A sign of Suffolk history
Published 12:00 am Sunday, August 21, 2005
A family came together Saturday to celebrate its rich heritage of working the waterways of northern Suffolk.
The &uot;family&uot; – nearly 200 current and former Hobson residents, some from as far away as Maryland and North Dakota – braved the heat to attend the village’s annual community reunion on Saturday. The highlight of the event was the long-awaited unveiling of the state’s first historical highway marker recognizing contributions of Virginia’s black watermen.
The $1,225 historic marker outside Macedonia Baptist Church, in the heart of Hobson, is a drive-by museum designed to give passersby a glimpse into the village’s history.
Email newsletter signup
&uot;This is a highly visible way to promote the community and the nation’s history,&uot; said Marc Wagner, a spokesman with the Virginia Department of Historic Resources. &uot;Today is Hobson’s day to celebrate.&uot;
Tonging for oysters was a way of life for men in Hobson, a rite of passage that was passed along through generations. But oyster production in the Chesapeake Bay began to decline in the 1950s, signaling a new era for as a growing number of Hobson residents left home in search for other types of work.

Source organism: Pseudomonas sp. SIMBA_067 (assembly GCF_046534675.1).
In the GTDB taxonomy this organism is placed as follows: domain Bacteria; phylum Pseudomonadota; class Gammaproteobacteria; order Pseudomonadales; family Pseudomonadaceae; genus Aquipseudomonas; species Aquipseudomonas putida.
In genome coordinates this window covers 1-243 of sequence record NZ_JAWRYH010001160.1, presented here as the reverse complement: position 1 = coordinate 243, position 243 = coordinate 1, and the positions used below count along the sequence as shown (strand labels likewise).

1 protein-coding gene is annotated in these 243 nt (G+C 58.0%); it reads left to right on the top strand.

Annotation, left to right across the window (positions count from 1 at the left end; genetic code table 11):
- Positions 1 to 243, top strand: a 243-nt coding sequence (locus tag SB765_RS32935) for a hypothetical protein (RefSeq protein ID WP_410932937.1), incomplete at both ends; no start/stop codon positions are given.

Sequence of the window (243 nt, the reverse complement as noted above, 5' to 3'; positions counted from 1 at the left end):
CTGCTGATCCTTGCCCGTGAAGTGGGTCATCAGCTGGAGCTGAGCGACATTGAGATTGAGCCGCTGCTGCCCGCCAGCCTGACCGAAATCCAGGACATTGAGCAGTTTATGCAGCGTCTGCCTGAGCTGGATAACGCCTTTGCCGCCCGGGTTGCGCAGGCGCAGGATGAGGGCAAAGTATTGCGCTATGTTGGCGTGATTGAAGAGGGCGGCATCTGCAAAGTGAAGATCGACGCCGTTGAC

The historical marker, the 23rd in the city, reflects an important part of Hobson’s rich history, said Horace Walker, a native who now lives in Richmond.
&uot;This is important for everyone in this community,&uot; he said. &uot;Somehow, the water has been a part of everyone’s life here – fishing, playing on the beach.
&uot;A memorial dedicated to oystermen is fitting,&uot; he said. &uot;This is how Hobson got started.&uot;
Commissioner of Revenue Thomas Hazelwood, whose family have been oystermen since the 1860s, agreed.
&uot;This is an appropriate memorial to the hard work of Hobson’s oystermen,&uot; he said. &uot;The oyster industry would not be what it is today if it were not for their contributions.&uot;
Mary Hill, a Hobson resident who led the campaign to get the marker, is hopeful the many that showed up at the reunion will leave with a better understanding of their heritage.
&uot;This is a big deal…and an important part of American history that has been overlooked for many years,&uot; said Hill, who has been working on many applications to have the community named to state and federal historic registers.